Aquinas argued that people have the God-given the ability to reason (an idea inspired by Aristotle) and that reason will lead to knowledge of synderesis (an awareness of the five primary precepts presented in Aquinas’ Natural Law argument). For Aquinas, conscience is the “dictate of reason.”

Synderesis is a God-given innate awareness of good and bad that cannot be mistaken. We should follow synderesis rule – avoid evil and follow good.

Our conscience or “conscientia” is acting out the information given by synderesis or a process of judgment which acts upon synderesis:

“The application of knowledge to activity”

It is an evil action not to follow our conscience. Even if our conscience is wrong, it is our best guide – “conscience is blinding.”

Prudence is a virtue that must be acquired which helps us to balance our own needs with those of others. For Aquinas it is the most important virtue, and allows us to reason out the knowledge of synderesis.


Conscience may be mistaken if we haven’t acquired enough of the virtue of prudence as this will lead to a breakdown in communication between synderesis and conscientia.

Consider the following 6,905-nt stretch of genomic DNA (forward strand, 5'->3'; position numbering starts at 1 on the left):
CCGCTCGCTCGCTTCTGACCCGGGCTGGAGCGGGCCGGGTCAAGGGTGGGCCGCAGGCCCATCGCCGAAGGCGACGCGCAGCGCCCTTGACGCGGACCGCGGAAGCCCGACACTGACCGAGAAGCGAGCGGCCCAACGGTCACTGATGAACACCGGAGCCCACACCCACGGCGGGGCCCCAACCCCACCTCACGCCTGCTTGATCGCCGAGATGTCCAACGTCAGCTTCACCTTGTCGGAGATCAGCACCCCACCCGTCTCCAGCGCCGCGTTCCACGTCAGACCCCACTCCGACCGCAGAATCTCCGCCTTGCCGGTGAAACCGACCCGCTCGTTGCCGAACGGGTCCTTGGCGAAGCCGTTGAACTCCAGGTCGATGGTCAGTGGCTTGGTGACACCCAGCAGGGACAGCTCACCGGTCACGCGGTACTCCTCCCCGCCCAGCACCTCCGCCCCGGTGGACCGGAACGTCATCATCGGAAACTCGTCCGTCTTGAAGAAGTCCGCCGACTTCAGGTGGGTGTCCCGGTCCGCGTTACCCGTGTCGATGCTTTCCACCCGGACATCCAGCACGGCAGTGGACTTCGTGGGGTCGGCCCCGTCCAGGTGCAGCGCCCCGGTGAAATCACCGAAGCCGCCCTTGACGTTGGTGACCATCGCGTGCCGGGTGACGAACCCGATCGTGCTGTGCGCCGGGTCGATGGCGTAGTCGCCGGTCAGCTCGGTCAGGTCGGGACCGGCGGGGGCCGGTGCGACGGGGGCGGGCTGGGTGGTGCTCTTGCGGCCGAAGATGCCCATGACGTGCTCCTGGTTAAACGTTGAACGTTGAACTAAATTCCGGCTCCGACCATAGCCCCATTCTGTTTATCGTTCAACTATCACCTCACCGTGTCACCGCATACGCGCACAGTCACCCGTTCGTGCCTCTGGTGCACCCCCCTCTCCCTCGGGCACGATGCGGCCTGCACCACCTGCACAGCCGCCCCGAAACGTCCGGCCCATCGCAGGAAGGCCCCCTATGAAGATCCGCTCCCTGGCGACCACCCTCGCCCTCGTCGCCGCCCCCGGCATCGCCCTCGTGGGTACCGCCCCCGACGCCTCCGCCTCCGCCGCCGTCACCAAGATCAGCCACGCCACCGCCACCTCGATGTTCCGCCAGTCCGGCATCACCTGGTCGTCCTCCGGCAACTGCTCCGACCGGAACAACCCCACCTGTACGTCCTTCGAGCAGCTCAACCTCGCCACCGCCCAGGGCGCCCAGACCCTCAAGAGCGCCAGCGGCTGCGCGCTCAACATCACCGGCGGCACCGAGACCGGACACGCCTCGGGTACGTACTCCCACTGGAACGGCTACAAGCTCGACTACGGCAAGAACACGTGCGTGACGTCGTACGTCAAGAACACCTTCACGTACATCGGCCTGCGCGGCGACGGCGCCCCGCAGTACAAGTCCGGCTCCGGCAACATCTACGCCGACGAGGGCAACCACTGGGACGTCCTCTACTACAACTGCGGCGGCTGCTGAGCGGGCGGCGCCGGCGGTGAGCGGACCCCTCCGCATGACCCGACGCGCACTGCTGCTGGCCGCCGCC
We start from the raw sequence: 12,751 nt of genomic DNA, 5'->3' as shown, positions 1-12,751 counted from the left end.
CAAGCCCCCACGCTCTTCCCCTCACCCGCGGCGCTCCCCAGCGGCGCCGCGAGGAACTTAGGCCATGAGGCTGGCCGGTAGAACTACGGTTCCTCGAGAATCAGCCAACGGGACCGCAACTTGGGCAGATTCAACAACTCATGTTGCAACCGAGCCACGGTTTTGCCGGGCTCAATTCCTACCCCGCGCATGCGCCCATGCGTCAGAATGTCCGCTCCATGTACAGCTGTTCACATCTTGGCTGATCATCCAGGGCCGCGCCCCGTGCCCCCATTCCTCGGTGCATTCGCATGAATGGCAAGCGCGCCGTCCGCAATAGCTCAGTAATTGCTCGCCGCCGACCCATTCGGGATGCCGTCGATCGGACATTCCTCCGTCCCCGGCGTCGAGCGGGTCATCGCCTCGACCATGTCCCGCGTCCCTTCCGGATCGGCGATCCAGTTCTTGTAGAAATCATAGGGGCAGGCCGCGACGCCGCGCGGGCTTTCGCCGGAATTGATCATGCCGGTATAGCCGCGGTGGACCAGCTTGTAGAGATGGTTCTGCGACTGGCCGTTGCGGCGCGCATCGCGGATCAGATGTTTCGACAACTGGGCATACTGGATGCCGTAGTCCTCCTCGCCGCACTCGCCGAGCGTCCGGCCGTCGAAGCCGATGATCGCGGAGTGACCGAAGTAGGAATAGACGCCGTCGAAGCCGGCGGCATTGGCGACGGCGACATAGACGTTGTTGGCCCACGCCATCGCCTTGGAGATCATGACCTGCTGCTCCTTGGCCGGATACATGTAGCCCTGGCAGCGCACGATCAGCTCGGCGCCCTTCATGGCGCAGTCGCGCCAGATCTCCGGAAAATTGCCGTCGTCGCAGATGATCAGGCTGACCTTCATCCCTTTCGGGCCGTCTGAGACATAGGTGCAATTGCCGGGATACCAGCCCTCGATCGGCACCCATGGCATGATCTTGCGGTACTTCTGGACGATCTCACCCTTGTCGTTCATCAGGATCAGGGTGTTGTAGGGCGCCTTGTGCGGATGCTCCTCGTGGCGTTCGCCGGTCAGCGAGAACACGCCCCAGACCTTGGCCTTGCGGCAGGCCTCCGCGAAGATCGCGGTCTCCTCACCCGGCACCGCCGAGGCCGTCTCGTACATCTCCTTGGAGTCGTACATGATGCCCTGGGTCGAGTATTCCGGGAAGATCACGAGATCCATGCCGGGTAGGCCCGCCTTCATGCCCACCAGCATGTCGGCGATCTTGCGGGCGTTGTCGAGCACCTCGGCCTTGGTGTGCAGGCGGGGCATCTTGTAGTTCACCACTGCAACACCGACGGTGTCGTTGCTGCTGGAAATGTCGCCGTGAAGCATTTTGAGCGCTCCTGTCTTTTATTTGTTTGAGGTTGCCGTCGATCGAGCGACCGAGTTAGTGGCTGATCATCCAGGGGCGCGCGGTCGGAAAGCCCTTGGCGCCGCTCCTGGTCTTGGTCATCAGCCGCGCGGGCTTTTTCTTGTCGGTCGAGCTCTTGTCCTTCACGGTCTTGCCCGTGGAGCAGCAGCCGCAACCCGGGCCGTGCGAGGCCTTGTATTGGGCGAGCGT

The following analogy can be used to explain the relationship between synderesis, prudence and conscience:

i Safe of moral knowledge = Synderesis
i Key to the safe of moral knowledge = Prudence
i Hands of practical application = Conscience

(not Aquinas’ analogy)

You are said to have an erring conscience if you are unsure and mistaken about the moral course of action. In such a case you may pursue an apparent good rather than a real good, which does not lead to human flourishing.

According to Aquinas, an erring conscience is only blame worthy when it is derived from vincible ignorance.

Two types of ignorance:
1. INVINCIBLE IGNORANCE – Non-culpable ignorance, factors that are beyond your control
2. VINCIBLE IGNORANCE – Culpable ignorance, factors within the realms of your duty to be knowledgeable of